Dusk was the charcoal surface
on which the stars lay bare their
an intelligence so consuming
none but the darkness
could reveal the blinding flame.
sending their secrets into the eternal silence
of the ever-changing universe.
A shout into the void by a genius
beyond the atmosphere.
A message for the eyes of the omniscient
to translate and unravel
for those of broken minds.
An argument ascending
as to whether
the wings on which the vision came
could indeed be seen to fly,
for when a thing of erudition
does appear in northern skies,
it becomes the scorn of elders
on which time too heavily lies
and the overwhelming understanding
of what must reside beyond the knowledge
of the wisest of our kind
cannot be perceived by any
but the stars,
in a circular motion,
the attempts of definition
for a circumstance never held
within the feeble grasp
of withering hands
and the hold of melting minds
and only those
who comprehend the disconnected thoughts
of what lies beyond
will uncover the true meaning
of the words the ancients never wrote
and trace back to the time of moonlit souls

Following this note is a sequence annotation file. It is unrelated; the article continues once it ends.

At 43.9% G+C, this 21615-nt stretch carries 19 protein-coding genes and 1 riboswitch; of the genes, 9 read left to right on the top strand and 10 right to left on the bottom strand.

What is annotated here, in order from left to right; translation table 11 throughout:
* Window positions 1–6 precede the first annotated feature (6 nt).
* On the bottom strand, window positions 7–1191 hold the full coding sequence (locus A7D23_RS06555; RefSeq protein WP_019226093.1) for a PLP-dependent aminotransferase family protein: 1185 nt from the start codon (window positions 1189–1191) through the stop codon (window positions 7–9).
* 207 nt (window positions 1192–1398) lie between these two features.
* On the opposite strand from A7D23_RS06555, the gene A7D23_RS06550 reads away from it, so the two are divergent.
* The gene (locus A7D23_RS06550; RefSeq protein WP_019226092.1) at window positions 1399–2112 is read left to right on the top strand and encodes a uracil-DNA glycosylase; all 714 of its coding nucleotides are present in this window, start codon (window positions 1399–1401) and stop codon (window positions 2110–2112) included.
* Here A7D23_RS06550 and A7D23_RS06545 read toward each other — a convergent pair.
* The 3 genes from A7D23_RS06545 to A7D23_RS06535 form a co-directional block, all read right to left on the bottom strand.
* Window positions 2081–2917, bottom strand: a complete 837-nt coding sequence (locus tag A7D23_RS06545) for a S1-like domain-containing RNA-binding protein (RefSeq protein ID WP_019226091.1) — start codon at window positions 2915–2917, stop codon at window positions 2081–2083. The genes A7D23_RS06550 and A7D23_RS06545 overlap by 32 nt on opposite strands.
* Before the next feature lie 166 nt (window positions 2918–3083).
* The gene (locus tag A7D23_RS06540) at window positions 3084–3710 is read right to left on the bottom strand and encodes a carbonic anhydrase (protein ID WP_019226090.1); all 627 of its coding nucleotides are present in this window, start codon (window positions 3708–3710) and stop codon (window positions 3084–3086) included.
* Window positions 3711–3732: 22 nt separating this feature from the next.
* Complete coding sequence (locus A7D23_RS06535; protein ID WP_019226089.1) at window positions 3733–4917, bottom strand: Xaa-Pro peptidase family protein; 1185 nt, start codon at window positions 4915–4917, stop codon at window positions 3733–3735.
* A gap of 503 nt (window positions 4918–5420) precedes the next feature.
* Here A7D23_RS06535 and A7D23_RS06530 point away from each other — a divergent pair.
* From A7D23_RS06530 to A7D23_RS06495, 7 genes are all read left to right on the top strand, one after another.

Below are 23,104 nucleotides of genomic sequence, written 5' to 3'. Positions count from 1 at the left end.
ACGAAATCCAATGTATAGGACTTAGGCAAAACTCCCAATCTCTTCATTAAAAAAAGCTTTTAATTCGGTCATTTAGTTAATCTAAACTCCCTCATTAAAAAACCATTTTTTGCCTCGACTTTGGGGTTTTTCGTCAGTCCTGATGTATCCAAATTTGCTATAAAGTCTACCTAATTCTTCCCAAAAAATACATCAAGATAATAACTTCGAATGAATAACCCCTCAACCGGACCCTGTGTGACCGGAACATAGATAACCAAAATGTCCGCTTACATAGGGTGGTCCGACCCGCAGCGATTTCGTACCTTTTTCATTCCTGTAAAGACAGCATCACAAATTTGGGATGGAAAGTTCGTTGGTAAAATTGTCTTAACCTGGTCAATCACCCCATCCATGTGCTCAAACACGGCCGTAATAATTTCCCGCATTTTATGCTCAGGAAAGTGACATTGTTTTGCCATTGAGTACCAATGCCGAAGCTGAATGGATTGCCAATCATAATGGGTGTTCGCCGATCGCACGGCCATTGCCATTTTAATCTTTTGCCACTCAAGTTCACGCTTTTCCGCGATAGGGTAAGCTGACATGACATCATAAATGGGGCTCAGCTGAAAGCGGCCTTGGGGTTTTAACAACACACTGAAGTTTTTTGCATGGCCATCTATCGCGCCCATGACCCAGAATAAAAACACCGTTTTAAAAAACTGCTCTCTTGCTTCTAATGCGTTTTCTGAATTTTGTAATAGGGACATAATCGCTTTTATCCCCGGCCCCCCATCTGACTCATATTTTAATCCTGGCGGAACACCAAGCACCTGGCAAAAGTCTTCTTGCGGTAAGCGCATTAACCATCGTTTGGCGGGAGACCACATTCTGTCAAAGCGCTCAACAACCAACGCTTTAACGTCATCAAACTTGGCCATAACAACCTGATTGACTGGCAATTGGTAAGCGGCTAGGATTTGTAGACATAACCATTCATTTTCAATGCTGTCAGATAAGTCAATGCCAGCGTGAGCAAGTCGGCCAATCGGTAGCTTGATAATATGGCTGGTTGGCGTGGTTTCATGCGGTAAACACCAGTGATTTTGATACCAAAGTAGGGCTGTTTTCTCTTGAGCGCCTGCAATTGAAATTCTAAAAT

and unknown knowledge
to decode these words to wisdom
and hear what lies behind
these written lines.
Breanna DeSimone is a senior at Mount St. Mary’s University. She has been published twice in the university’s annual literary magazine Lighted Corners. Her poems have also appeared in the online literary magazine Bourgeon. She hopes to one day own an old Victorian home with a window seat and she wants to travel the world.
Art can illuminate even the most elusive and difficult to comprehend ideas. Visual rules and tightly codified visual metaphors help scientists communicate complex ideas mostly amongst themselves, but they can also become barriers to new ideas and insights. Dr. Regina Valluzzi’s images are abstracted and diverged from the typical rules and symbols of scientific illustration and visualization; they provide an accessible window into the world of science for both scientists and non-scientists.
This was picturesque and beautiful.